Wednesday, October 24, 2012
Over the past several years, I've had the honor of becoming friends with a guy named Paul James. Paul played the bass guitar at our church and was one of the most talented musicians I've ever met. Little did I know in the beginning was that he was also one of the strongest men I've ever met.
To look at him, most would just see an old, broke, chain smoking hippie, who worked at Circle K. But as you got to know this guy, who didn't own a cell phone in a society where cell phones are more important than food, you began to realize that you were in the presence of a guy who just "got it."
He understood life in ways most of us will never get and it wasn't fully demonstrated until I got to watch him get to face death. Diagnosed with pancreatic cancer, I spoke with him as he peacefully explained that he would not fight the disease. He then calmly set forth on his final journey in life with grace and dignity. About a month or so ago, the band played a final time together. Paul arrived in an extremely weakened state. He was helped to his stool and handed his bass where one last time, I got to watch him play the instrument he had mastered so well. It was obvious he was in pain as he sat uncomfortably on his perch, grimacing with pain, yet his fingers skillfully and effortlessly danced up and down his guitar. Every now and then he would lock eyes with the tear filled eyes of one of his friends who were present. His drawn cheeks and thin lips would draw back his white goatee revealing an assuring smile. It was strange in that we were supposed to be there to comfort him, yet it was he that was comforting us. He played for an hour before he was too weak to continue. He thanked everyone, exchanged some hugs.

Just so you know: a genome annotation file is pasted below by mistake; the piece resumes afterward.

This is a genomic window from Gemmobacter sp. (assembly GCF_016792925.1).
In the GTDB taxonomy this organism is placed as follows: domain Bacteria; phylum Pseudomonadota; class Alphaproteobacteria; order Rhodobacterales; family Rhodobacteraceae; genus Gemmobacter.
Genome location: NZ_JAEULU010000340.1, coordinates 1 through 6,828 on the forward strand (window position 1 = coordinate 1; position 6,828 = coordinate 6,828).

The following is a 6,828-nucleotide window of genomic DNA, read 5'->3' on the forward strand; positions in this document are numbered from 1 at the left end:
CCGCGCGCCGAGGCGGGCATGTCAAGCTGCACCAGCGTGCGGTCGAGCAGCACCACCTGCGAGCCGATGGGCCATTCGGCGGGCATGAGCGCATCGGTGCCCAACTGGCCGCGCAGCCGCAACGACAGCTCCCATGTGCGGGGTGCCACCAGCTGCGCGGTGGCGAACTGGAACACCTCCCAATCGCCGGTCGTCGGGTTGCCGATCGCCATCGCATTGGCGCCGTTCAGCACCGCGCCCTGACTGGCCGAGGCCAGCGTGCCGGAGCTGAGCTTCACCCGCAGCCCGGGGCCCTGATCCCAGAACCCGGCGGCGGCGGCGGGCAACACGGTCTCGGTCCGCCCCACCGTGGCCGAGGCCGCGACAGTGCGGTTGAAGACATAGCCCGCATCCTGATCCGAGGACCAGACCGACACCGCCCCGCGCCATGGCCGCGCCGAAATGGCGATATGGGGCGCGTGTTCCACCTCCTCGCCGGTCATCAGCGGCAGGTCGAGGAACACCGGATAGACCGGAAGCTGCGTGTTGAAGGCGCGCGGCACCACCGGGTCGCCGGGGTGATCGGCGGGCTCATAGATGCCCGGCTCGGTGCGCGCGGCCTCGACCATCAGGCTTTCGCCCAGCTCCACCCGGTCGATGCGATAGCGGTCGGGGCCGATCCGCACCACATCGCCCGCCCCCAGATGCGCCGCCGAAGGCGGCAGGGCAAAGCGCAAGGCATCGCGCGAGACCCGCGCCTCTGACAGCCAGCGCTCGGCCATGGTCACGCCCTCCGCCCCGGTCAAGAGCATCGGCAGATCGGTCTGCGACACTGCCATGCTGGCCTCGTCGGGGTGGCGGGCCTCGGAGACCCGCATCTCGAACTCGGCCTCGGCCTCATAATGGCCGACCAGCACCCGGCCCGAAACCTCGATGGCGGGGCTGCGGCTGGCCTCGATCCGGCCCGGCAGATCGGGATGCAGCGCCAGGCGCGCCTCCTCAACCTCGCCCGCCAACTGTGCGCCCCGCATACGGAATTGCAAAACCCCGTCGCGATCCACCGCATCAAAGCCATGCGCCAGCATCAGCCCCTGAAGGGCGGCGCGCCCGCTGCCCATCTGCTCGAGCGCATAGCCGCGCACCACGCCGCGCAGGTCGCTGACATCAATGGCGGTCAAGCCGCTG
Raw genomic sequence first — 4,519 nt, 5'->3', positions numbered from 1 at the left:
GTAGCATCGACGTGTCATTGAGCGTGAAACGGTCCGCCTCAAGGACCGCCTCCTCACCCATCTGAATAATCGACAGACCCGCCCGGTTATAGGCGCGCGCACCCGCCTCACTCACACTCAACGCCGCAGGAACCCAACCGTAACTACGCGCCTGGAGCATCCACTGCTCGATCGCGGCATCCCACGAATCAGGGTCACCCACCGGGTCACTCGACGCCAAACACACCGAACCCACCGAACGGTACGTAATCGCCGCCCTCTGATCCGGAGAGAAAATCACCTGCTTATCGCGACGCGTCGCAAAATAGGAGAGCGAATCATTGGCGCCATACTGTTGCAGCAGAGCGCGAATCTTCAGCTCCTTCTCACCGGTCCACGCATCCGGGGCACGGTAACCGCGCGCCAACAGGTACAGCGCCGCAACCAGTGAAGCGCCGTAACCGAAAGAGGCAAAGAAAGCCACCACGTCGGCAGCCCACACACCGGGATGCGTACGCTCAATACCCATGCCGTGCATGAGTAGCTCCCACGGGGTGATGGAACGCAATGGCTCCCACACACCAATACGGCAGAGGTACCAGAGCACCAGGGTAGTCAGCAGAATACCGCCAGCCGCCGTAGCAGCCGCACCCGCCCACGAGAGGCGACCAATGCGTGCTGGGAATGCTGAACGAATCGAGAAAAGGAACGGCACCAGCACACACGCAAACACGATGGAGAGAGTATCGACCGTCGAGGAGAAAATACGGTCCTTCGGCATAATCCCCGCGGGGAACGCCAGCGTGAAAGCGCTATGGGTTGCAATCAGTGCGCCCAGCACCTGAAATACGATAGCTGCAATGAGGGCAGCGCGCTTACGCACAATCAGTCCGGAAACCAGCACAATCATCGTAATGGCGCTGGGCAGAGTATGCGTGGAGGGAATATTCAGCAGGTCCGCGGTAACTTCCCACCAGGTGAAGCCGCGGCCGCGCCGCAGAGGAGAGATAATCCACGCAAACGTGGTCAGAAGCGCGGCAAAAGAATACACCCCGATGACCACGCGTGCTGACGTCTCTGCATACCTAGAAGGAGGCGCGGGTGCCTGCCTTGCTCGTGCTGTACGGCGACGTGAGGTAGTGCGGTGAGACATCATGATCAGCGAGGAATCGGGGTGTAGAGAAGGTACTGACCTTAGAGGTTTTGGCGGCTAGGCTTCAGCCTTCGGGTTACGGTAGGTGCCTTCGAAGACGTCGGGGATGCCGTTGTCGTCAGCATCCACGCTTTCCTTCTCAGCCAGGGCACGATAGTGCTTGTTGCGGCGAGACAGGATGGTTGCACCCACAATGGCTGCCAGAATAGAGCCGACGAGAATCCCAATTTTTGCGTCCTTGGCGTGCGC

He told me several times that he was actually looking forward to death and the opportunity to meet his Savior. And he would say it with such assurance that I really believed him! Well, last night Paul got his wish. Sometime in the night he slipped from this world, leaving a body that was writhing in pain and peacefully settled into the embrace of his Father.
All I can say is "Thank you Paul." Thank you for showing me how to live in how you faced death. Thank you for being my friend. Someday I look forward to the moment when I cross over and hear the thunderous sound of heaven rumbling from your bass guitar. Off in the distance as the sun rises, I look forward to seeing your restored and healthy body. Your closed eyes and bobbing head with lighting sparking off the frets of your heavenly instrument as you furiously play away.
Until that day my friend, God Speed! I love you brother.